St. Amant High band moves forward without instruments after scho - WAFB 9 News Baton Rouge, Louisiana News, Weather, Sports

St. Amant High band moves forward without instruments after school flooding

Members of the St. Amant band meet at their temporary home in Dutchtown High after their band room flooded. (Source: WAFB) Members of the St. Amant band meet at their temporary home in Dutchtown High after their band room flooded. (Source: WAFB)
ASCENSION PARISH, LA (WAFB) -

The St. Amant High Band is starting off the school year without instruments and they are now looking for help to rebuild their program. 

During the storm, the school flooded. The band room took on at least two feet of water with hundreds of instruments stuck inside. 

"Lots of stuff was damaged, lots of stuff can be repaired," band director Craig Millet told his students during band period Monday. 

Students returned to classes Monday for the first time since the storm. St. Amant High students are now temporarily attending Dutchtown High School while their school is cleaned and rebuilt. 

Overall, fixing instruments damaged by the floodwaters could end up costing at least $100,000. At least $40,000 in sheet music also washed away. 

"I stayed up many nights thinking and wondering how we're going to make this happen because I know you guys are passionate about the band. This is such a great source of pride for our community, for our school," said Joseph Nassar, another band director.

So far, none of the instruments have been retrieved. They may be accessed next week when the cleaning crews leave. 

In the meantime, most students are without instruments and cannot rehearse, putting them several weeks behind as they prepare for football game performances.

Reflecting on the flooding in the band room, many students were distraught. 

"It’s like an arrow straight through the heart. That's where I sit and do homework. It's where we go and eat lunch. It's where we have practice," said Rebecca Badon, a senior who plays the alto saxophone.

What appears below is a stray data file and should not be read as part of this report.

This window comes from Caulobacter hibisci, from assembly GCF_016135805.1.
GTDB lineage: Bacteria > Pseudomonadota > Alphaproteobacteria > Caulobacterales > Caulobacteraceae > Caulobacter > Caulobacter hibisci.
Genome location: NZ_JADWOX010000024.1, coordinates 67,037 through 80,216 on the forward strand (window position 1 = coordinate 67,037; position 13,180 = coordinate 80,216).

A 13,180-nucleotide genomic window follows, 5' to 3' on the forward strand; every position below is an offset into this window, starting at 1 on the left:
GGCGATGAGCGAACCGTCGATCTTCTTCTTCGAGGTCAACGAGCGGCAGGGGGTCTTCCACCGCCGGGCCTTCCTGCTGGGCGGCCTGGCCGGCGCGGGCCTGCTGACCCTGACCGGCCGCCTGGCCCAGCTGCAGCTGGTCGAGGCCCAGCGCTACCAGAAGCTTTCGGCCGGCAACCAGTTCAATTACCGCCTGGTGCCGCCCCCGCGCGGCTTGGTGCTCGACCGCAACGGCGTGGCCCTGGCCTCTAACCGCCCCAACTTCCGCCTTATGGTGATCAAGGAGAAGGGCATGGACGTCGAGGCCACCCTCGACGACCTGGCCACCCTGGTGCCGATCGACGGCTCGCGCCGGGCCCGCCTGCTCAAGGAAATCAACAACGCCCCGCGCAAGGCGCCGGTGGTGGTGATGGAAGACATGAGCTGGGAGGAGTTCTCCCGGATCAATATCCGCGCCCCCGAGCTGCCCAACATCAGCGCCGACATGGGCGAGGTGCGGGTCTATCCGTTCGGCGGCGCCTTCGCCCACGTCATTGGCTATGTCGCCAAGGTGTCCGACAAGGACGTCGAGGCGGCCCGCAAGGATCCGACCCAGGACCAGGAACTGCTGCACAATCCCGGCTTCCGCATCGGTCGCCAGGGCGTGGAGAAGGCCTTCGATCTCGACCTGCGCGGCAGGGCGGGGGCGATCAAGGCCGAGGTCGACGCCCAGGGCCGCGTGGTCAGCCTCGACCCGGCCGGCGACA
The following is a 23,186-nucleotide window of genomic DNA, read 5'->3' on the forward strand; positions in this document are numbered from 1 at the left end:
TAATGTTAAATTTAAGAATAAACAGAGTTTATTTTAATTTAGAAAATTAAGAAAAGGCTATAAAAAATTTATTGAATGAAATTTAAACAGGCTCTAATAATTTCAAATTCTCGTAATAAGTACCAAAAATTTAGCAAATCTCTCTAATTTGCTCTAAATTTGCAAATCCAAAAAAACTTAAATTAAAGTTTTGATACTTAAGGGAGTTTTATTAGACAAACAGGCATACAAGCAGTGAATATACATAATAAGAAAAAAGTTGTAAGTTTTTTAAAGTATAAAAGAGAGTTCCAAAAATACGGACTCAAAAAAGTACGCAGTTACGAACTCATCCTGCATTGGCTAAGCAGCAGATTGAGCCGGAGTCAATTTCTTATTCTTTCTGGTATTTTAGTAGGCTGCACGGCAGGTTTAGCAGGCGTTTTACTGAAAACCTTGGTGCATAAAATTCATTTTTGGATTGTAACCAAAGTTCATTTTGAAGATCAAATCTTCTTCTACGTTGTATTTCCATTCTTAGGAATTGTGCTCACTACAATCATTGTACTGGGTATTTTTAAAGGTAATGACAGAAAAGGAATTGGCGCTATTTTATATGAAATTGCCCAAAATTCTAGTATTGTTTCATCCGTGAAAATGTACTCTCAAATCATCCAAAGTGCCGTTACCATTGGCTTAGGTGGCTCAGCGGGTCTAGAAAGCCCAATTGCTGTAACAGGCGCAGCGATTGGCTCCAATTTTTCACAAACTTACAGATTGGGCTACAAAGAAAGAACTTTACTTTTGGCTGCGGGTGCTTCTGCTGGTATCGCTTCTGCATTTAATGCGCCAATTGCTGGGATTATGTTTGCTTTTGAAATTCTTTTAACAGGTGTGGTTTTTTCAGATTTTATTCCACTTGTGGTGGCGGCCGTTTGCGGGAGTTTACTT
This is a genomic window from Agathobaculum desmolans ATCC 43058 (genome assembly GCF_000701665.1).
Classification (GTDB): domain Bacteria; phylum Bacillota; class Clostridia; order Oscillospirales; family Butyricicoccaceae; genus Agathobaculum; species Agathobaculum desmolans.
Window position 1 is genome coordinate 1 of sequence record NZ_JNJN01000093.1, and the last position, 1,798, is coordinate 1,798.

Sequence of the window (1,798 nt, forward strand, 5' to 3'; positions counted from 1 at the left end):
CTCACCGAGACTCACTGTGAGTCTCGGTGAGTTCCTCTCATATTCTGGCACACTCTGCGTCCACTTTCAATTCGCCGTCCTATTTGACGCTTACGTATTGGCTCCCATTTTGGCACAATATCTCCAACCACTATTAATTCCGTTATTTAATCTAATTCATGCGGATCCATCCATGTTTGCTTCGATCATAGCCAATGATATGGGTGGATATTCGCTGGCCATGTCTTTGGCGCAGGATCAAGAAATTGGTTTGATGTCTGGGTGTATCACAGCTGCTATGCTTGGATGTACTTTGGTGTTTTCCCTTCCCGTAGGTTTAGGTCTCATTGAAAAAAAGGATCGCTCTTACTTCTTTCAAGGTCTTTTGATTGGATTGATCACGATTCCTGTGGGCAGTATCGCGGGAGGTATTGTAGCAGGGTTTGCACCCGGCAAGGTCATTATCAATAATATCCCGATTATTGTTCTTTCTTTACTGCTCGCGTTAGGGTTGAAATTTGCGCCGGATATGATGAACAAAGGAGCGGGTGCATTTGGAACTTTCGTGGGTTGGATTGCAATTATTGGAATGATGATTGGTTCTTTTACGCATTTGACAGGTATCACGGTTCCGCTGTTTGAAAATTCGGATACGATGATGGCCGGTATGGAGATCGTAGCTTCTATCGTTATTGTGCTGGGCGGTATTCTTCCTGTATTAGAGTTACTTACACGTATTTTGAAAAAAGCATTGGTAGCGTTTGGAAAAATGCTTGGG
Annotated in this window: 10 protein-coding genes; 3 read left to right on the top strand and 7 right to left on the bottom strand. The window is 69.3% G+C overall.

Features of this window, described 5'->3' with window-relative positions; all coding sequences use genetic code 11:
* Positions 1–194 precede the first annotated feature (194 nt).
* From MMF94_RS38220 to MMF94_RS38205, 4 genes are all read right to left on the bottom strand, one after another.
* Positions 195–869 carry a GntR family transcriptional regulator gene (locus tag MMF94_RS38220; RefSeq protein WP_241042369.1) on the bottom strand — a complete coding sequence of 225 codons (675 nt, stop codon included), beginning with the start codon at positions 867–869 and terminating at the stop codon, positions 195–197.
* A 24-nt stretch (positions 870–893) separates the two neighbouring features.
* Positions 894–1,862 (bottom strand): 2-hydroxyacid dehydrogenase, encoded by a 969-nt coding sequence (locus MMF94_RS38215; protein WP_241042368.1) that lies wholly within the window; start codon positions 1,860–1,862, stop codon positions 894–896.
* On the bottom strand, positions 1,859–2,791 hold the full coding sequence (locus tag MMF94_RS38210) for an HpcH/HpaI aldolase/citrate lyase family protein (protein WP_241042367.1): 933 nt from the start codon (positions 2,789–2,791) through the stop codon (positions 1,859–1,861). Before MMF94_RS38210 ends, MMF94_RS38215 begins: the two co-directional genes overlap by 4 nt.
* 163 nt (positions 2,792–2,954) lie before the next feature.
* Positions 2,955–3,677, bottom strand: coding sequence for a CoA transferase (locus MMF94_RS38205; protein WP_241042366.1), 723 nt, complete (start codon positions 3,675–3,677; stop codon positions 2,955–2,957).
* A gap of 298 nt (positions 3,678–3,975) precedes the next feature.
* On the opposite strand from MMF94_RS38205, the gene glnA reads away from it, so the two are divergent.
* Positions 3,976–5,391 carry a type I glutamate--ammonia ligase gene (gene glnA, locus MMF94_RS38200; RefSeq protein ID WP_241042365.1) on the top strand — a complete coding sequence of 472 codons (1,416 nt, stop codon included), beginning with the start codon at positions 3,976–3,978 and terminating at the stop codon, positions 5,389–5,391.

Already, other bands are reaching out to lend a hand. Competing high schools are offering instruments. One college is loaning them drums. 

"Even if we might not have a year like we expected it, we should at least make the most of it, have fun with it," said Paige Ellis, a senior who serves as drum major. 

Still, despite all the questions about what the next months may have in store, band directors and members are optimistic.

"The best part of that story is going to be how it ends. Is that we went through all this adversity, we lost it all, and we rebuilt and we came out of this thing bigger and better and stronger than we started off," Nassar said. 

"If the band can get together and get our work done, which I know we’ll do, we always do, then I think we'll be in great shape to put on a great show, and that’s really at the end of the day all we can ask for," Badon said.

The band hopes to have drumline performing at Friday's football game. They have set up a fundraising page on YouCaring for anyone who would like to help. 

St. Amant High is not the only school to take on water during the storm. Students from four other schools are going to classes at other sites because of flood damage to their campuses. The school district hopes to have all the damaged schools repaired before the start of 2017.

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